Flying in reverse: kinematics and aerodynamics of a dragonfly in backward free flight
Journal of the Royal Society Interface
In this study, we investigated the backward free flight of a dragonfly, accelerating in a flight path inclined to the horizontal. The wing and body kinematics were reconstructed from the output of three high-speed cameras using a template-based subdivision surface reconstruction method, and numerical simulations using an immersed boundary flow solver were conducted to compute the forces and visualize the flow features. During backward flight, the dragonfly maintained an upright body posture of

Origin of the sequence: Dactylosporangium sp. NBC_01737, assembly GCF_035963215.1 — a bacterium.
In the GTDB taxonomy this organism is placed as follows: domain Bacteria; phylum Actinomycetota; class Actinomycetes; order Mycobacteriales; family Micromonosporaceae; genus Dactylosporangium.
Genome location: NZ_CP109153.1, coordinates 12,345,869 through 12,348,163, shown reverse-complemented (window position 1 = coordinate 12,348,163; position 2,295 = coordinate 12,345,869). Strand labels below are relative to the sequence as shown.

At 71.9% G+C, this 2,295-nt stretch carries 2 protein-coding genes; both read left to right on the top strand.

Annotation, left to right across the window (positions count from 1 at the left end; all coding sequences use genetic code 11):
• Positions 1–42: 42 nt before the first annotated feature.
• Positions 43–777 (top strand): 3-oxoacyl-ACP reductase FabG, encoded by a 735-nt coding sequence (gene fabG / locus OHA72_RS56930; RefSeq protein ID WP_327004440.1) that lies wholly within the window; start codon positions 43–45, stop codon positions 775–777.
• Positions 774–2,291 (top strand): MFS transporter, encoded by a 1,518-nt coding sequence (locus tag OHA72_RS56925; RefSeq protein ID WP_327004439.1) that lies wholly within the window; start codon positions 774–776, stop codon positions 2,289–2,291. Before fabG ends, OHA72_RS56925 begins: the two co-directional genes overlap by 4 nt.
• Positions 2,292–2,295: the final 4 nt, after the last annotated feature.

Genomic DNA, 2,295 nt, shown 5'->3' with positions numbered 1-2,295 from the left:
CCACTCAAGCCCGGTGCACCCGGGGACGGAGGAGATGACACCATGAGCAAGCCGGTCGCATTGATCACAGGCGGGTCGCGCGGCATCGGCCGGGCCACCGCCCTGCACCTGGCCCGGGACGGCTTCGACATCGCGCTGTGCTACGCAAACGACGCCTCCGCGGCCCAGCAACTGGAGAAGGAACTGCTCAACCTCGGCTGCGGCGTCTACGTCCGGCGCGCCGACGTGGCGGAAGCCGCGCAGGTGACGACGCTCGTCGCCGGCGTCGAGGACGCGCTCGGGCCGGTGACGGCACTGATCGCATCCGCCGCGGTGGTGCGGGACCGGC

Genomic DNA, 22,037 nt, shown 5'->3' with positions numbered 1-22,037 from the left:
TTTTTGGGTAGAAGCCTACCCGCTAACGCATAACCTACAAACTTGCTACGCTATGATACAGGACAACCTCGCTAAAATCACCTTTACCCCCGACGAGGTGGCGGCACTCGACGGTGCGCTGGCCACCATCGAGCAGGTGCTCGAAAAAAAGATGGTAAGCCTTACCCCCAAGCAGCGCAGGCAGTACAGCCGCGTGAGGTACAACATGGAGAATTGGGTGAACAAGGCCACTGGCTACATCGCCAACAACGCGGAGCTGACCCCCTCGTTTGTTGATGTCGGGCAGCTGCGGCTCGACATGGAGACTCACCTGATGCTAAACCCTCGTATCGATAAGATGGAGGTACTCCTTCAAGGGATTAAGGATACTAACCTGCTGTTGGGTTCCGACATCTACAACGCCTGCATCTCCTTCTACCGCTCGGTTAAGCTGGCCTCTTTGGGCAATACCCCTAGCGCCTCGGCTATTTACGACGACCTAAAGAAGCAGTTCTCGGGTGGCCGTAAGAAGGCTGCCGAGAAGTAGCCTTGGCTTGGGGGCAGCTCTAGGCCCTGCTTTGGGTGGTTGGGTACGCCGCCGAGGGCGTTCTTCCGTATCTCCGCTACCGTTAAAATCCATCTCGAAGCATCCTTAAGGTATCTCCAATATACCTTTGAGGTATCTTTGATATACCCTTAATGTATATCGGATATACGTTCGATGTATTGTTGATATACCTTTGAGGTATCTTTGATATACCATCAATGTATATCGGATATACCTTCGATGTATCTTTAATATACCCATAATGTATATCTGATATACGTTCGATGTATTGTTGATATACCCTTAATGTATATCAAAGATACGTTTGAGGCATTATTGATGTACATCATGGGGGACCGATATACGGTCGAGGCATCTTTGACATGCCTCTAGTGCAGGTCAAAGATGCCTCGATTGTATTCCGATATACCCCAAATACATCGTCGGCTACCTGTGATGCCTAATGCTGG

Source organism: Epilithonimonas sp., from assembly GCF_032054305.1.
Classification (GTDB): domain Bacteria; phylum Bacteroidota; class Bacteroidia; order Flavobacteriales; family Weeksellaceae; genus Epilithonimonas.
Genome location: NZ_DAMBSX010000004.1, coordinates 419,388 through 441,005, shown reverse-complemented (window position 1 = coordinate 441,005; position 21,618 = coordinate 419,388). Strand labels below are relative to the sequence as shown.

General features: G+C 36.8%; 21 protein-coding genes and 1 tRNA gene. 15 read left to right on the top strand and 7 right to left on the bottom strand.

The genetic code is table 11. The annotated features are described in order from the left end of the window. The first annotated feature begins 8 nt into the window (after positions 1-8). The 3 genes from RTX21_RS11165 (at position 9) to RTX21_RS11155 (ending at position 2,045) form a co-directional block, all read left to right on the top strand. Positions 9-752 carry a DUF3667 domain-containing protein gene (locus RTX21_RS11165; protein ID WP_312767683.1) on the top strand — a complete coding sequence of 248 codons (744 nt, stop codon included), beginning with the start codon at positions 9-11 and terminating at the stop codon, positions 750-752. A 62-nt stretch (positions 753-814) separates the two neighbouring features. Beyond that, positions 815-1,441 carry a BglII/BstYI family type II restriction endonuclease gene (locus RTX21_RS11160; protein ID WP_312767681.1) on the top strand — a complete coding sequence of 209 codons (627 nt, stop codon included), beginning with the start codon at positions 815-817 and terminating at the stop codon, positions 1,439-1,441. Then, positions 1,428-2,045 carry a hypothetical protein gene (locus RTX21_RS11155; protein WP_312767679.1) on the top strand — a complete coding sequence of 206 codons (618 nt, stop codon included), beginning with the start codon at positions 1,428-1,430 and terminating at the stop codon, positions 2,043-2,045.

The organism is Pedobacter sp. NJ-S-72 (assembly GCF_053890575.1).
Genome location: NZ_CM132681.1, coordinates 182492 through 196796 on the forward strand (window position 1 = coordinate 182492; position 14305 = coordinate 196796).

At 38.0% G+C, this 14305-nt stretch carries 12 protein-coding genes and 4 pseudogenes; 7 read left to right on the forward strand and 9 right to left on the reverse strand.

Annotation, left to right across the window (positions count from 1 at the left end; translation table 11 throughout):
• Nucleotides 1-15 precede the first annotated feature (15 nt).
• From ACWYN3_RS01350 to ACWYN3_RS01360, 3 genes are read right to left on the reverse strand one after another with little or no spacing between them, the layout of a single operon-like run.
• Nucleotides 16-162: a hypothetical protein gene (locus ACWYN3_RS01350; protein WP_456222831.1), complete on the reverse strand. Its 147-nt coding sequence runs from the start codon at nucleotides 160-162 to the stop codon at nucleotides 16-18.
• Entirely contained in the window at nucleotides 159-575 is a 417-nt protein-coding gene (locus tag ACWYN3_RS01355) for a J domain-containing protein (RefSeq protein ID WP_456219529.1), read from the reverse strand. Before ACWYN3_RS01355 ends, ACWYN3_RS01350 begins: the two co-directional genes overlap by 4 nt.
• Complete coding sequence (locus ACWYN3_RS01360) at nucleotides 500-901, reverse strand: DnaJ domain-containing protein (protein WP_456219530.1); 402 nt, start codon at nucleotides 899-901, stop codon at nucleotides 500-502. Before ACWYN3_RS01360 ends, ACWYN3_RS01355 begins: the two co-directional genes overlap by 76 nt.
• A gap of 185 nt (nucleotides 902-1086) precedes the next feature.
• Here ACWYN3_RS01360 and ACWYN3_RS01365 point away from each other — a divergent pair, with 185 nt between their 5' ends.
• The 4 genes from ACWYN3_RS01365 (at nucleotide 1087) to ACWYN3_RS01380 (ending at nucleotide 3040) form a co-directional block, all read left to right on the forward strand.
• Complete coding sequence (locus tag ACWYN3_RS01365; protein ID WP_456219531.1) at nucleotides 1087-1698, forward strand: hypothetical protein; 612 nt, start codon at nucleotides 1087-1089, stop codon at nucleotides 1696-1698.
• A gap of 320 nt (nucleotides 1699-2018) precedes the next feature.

... ht body posture of approximately 908 relative to the horizon. The upright body posture was used to reorient the stroke plane and the flight force in the global frame; a mechanism known as 'force vectoring' which was previously observed in manoeuvres of other flying animals. In addition to force vectoring, we found that while flying backward, the dragonfly flaps its wings with larger angles of attack in the upstroke (US) when compared with forward flight. Also, the backward velocity of the body in the upright position enhances the wings' net velocity in the US. The combined effect of the angle of attack and wing net velocity yields large aerodynamic force generation in the US, with the average magnitude of the force reaching values as high as two to three times the body weight. Corresponding to these large forces was the presence of a strong leading edge vortex (LEV) at the onset of US which remained attached up until wing reversal. Finally, wing-wing interaction was found to enhance the aerodynamic performance of the hindwings (HW) during backward flight. Vorticity from the forewings' trailing edge fed directly into the HW LEV to increase its circulation and enhance force production.